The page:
So, I’ve got some research to do; figuring out the mass demographics of age and aim in the cyber info world, and where to find the people I need to find for the organizations I support. I’m pretty sure, following research will be a calendar not dissimilar to the one I have now, only more… filled.

Monday: One Brick Detroit Newsletter.

Tuesday: Knabble blog.

Wednesday: Condo Chronicles (updates forthcoming).

Thursday: One Brick Facebook audience engagement.

Something’s gonna win Friday, possibly even Sunday.

Not Saturday, though. There’s life to live.

 

Quote for the Week:

Choose your Moment jan 21 2015

Enjoy this Week’s Discovery Links:

Word Paring: http://zenhabits.net/pare-it-down-cut-away-the-extraneous-to-leave-the-awesome/

Post-Gift Pare Down: http://www.houzz.com/ideabooks/30980998/list/5-ways-to-pare-down-your-stuff-before-it-gets-in-the-door

Wear It or Pare It: http://www.crumbbums.com/?p=5903

Owe and Own

I own and owe; for the next 30 years.

The last time I made a long-term commitment , it turned out to not be so long. Still, the fact that I was prepared to honor that commitment is mighty considering my track record of temporariness.

My un-commitments have been more a more solid bet: jobs, towns, hair color. Not only have I never been bothered by change, I’ve looked forward to it, craved it. The forward-to part hasn’t always panned out positive. When you’re beginning an adventure, and everyone else has already been stuck there for years, your point of view isn’t always appreciated. I’ve found myself an unwelcome short-term outsider who only now can appreciate how my just being there could upset a hierarchical apple-cart, especially one of the preppy-kind. Doesn’t make me feel any better about that year, but I can teeter-totter rationalize forgiveness; some days more than others.

I’ve only recently concluded there are more minutia commitments than grand-scale. We commit every day. Sometimes it’s a job, or a promise to study harder, or play harder, or practice harder. We commit and recommit to exercise, intelligent eating, saving money.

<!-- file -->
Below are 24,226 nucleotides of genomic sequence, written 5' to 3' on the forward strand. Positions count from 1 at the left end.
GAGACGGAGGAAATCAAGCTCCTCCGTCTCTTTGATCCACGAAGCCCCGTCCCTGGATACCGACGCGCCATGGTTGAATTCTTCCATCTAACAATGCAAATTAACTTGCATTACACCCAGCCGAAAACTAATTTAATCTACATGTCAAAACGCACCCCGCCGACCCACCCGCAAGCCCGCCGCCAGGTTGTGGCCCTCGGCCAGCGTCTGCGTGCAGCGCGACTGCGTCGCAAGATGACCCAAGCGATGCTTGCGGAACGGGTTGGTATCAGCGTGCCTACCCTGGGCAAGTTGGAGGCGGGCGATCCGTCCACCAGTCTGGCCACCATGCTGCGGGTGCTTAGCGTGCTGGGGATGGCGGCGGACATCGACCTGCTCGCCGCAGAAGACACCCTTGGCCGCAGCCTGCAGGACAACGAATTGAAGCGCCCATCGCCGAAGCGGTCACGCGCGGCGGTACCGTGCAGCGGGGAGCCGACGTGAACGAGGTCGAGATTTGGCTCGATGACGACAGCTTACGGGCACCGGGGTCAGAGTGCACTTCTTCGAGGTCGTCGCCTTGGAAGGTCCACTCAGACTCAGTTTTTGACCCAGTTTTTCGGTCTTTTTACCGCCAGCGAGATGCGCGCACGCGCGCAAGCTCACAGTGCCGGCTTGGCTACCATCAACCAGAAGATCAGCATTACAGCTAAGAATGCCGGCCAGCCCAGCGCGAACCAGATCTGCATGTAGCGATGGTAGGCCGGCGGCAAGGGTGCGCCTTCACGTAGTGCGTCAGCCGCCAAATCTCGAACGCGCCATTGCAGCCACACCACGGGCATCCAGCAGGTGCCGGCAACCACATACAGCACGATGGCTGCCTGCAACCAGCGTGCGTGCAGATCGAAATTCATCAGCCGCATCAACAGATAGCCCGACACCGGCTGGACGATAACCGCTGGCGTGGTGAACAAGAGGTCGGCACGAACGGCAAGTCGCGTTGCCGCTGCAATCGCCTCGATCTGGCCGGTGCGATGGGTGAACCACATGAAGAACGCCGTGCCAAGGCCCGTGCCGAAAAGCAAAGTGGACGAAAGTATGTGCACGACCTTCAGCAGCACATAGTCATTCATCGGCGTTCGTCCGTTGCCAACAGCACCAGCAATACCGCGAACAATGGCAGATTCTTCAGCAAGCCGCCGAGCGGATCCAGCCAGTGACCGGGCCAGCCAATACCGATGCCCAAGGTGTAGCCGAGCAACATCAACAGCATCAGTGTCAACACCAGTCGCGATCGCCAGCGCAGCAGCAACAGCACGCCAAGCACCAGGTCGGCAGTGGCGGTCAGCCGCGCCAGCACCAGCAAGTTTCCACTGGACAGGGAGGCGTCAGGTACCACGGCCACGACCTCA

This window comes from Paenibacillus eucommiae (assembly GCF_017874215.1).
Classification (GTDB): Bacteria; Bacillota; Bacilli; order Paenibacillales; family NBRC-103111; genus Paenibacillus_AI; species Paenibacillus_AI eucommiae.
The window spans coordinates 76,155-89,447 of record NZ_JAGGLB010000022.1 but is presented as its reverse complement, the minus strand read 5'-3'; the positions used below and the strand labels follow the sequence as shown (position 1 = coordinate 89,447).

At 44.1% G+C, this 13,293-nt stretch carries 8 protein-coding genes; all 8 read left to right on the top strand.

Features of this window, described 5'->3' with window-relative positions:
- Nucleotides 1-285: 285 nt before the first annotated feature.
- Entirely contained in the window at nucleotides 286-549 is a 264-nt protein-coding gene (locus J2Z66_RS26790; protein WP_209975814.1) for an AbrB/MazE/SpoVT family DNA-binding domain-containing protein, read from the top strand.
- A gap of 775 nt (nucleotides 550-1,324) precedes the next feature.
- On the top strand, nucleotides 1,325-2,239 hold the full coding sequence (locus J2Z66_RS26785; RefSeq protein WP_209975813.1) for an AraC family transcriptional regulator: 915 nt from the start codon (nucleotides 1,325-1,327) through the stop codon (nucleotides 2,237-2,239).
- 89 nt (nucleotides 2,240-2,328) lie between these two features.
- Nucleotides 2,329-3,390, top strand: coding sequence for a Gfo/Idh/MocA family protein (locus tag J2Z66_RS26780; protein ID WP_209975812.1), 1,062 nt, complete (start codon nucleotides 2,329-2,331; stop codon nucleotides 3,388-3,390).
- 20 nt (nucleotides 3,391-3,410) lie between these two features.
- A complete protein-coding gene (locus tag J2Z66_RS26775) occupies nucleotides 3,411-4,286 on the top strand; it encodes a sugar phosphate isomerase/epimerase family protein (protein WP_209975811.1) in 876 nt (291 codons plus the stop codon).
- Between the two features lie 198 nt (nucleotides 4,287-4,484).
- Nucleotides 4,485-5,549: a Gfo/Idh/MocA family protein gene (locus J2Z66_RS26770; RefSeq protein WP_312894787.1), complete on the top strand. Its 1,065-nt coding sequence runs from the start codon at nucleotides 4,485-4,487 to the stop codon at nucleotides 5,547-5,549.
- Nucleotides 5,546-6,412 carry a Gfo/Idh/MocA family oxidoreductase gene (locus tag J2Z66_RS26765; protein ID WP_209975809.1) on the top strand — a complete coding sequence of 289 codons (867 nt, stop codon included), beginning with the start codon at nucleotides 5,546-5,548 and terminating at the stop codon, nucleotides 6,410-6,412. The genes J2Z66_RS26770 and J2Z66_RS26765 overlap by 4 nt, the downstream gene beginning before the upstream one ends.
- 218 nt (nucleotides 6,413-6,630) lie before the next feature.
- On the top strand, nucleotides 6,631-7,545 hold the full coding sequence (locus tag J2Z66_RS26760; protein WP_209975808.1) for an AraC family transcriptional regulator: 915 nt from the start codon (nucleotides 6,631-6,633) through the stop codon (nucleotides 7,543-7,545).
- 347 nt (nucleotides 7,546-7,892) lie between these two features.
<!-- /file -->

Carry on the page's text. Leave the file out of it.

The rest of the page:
We commit to brushing our teeth in the evening, showering in the morning, and something doesn’t feel right if we don’t. Rote is solid; solidity is commitment. I’ve moved so many times, I don’t despise it. It’s a habit. I might miss that moving feeling in short-time, weigh-in will come later.

This is long-term true. I want to get it right. Once. I don’t want to have to go back and rework. I don’t want to be paralyzed by having to get it exactly right, either. These days define as ups and downs. Some sway longer than others.

“Now” spends a lot of time fighting with “whenever,” which is completely irrelevant because resources are limited. I am uncomfortably staring down a 14-year sprint to retirement savings. “Have-to” is going to win over “want-to,” because I still haven’t ever matched more than one number in the Mega Millions lottery.

I’m spending so much time arguing with myself that I simply don’t have the energy to argue with anyone else.

Some people are liking this new trend; others appear to be loving it.

Quote for the Week:

There’s an art to successfully arguing with yourself 11 18 2014

Enjoy this Week’s Discovery Links:

Keeping Commitments: http://elitedaily.com/life/stop-breaking-commitments/

Historical Mortgage: http://www.mortgagecalculator.org/helpful-advice/american-mortgage-history.php

Arguing Opposites: http://www.unlearning101.com/fuhgetaboutit_the_art_of_/2009/12/argue-with-yourself-its-not-debatable.html